ElderlyHome Care vs. Assisted-Living: Making the Best Decision for Your Loved One

Home Care vs. Assisted-Living: Making the Best Decision for Your Loved One

Baby Boomers make up 28 percent of the American population, and with their coming of age, the population of elderly individuals is expected to dramatically increase in the next twenty years. According to a report by the AARP Public Policy Institute, the ratio of Baby Boomers to family caregivers will increasingly drop by 2030. In 2010 the ratio was 7.2 caregivers for every senior over the age of 80. This is expected to drop to 4.1 in 2010 and 2.9 in 2050.

This means that resources are scarce, so it is important to weigh up the pros in cons when planning your loved one’s living arrangements. The decision can be tough for many families, and is ultimately up to you and your loved ones. However, here are some factors and challenges that need to be considered when you and your family have to choose between home care or assisted living in New York.

Photo by Lotte Meijer

Socialization can boost seniors’ wellbeing

Seniors that spend more time with people and maintain social interactions succumb to fewer colds and illnesses, have a slower rate of memory decline, and simply enjoy life more. Social interactions are important as we age, and both in-home care and assisted-living situations have an outlet for interactions. In-home care allows seniors to “age with their family” and continue relationships with people that they have known most of their life.

On the other hand, assisted-living provides something that in-home care generally does not. This being socialization with people of similar ages and interests. Assisted living facilities also create platforms for its residents to socialize, including field trips, fun activities, and skills-building courses. These activities also provide intellectual stimulation and physical fitness, which are very beneficial to the health and happiness of your loved one.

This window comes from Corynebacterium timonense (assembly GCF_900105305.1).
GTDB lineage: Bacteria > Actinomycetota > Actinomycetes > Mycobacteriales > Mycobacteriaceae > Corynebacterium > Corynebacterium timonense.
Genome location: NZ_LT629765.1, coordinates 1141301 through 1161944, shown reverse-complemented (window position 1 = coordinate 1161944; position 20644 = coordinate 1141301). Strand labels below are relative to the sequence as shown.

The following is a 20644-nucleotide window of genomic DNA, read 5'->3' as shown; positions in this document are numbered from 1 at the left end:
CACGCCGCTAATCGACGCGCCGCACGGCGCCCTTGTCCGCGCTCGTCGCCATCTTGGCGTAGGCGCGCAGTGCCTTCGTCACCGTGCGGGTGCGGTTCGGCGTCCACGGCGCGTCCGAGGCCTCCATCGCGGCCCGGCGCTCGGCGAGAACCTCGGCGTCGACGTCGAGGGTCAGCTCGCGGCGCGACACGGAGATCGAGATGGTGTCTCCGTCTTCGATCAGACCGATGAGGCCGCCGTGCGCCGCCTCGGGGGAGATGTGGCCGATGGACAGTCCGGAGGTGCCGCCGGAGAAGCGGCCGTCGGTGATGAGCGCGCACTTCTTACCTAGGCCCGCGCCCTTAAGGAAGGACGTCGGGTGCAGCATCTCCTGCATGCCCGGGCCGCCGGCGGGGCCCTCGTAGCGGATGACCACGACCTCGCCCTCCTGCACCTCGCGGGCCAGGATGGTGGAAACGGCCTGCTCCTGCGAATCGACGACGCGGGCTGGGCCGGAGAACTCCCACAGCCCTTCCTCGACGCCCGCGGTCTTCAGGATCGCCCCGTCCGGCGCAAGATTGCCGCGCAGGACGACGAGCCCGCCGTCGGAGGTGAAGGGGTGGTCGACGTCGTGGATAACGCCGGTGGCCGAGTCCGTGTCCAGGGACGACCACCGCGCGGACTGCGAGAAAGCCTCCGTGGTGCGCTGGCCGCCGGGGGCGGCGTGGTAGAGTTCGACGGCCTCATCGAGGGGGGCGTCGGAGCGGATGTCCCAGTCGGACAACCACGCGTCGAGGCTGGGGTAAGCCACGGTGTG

Costs can significantly vary

Costs are dependent on you and your situation. It is important to consider the level of care needed for your loved one. Do they have a medical condition that will worsen over time? Do they need health or mobility supplements? These factors, and the costs associated with them, are the biggest challenge facing in-home care. While assisted-living comes all-inclusive, in-home care requires families to expense taxes, meals, housekeeping, and health visits. These costs can be a significant burden on the entire family.

Independence is important for many seniors

Sometimes, independence is the one thing seniors believe they can control, as their body and life changes with age. It promotes a healthy life and increases mental acuity in seniors. If your loved one wants to be one their own, assisted-living might be a good option. Assisted-living facilities provide an atmosphere where seniors can take care of themselves in a rewarding lifestyle. It also reduces everyone’s stress levels, including those related to degenerative medical conditions, and improves family relationships. When you go to visit your loved one, you can have quality time together, instead of providing the care and logistics.


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